Monday, June 14, 2010

functional structures

In trying to record everyday things before they become, well, everyday instead of interesting to me, I thought I'd note these three functional structures that all happen to be part of my morning walk to the studio. While walking and pondering the purpose of the Suga 7 and Suga 11 buildings,(turns out they're socializing multiplexes packed with tiny bars and restaurants on each floor - one has an outdoor deck, hence the trees) I looked down to get my bearings and noticed the thought-balloon-esque series of industrial orifices in the sidewalk. The odd confluence of organic forms with industrial functionality stuck in my brain for some reason. I'm working on a 3D drawing of Suga 7 in my studio now to try and work it out.

funwari cheese dog

Yesterday I didn't have time to pack myself lunch, so I walked over to a Daily convenience store around 1pm to get something to eat. Normally these shops are chock full of fish+rice balls, cheap bento boxes, and sealed off little pocket sandwiches full of peanut fluffernutter, but arriving after the lunch rush in downtown Yokohama meant that the place was picked CLEAN. As such, my options were limited. I found some snap pea crisps, my favorite bottled milk tea, and an intriguing snack food that looked like a cross between a waffle and a hot dog. It came in double-packs in one of two flavors: caramel or cheese. I went with the latter out of curiosity and a desperate craving for something cheddar-related, and found myself with a dense, sweet, mapley waffle thing with a core of some mild yellow stuff. Huh. I decided to start with that for my daily drawing. Why not? Here's a photo of the thing, and of the small cutout drawings I started working on. I hope to have a whole wall of such things by the end of the month. Itadakimasu!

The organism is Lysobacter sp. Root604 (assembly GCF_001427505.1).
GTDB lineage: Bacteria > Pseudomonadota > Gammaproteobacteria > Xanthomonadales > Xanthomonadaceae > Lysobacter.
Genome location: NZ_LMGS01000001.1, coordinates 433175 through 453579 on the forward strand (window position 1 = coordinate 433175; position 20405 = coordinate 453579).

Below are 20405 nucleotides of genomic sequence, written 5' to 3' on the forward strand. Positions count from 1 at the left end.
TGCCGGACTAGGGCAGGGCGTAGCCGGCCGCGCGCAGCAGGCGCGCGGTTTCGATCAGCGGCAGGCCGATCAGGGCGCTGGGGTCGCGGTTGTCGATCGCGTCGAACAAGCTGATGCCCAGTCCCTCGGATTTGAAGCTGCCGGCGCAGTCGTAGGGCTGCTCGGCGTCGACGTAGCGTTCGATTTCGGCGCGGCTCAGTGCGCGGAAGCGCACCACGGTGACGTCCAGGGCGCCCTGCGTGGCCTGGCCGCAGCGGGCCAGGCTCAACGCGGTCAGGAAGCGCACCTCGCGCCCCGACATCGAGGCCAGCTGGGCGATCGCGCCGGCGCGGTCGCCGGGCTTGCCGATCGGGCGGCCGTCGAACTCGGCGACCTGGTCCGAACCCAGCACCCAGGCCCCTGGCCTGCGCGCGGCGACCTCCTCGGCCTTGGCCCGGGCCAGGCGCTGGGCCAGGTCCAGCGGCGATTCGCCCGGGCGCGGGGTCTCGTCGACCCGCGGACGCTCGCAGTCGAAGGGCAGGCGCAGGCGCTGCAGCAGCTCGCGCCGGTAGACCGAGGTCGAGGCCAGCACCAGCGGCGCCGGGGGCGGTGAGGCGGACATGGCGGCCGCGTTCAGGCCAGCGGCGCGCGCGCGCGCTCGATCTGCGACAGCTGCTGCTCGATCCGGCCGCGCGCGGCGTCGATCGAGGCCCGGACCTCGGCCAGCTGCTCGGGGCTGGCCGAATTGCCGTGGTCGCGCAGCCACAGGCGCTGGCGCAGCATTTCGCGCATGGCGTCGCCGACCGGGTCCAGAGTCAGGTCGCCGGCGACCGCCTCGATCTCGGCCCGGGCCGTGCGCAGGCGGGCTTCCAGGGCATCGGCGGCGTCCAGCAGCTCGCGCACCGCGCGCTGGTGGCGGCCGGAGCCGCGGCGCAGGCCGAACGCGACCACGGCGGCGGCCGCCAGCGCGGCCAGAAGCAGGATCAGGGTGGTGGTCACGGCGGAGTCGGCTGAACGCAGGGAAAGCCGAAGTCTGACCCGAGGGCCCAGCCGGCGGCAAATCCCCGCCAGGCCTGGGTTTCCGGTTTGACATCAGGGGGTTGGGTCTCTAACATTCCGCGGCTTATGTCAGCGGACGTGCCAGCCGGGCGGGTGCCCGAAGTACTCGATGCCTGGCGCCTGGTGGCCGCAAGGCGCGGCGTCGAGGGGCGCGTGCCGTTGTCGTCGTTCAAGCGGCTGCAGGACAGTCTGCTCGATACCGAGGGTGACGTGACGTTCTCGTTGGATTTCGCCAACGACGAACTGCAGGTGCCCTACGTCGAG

ihoojin no me kara

This blog follows my practice of living, looking, eating and making things during a two-month artist residency in Yokohama, Japan (pictured here).

Ihoojin no me kara roughly means "from the eyes of a visitor," and that's where my work here will evolve from. As a visitor to a new place, everyday things like the way a stove works or the shape of a plastic spoon can seem strange and wonderful, and make you more aware of how things that might seem "ordinary" really might not be to someone visiting your own city. Yokohama was the port city that allowed Westerners in for international trade and cultural exchange for the first time a little more than 150 years ago, and that first vibrant cultural explosion is evident throughout the city in fascinating ways.

As an American in Japan more than a century later, I'm interested in what feels familiar and what doesn't, and how the two are intertwined. Things like these can teach us a lot about each other and about ourselves. More on that soon.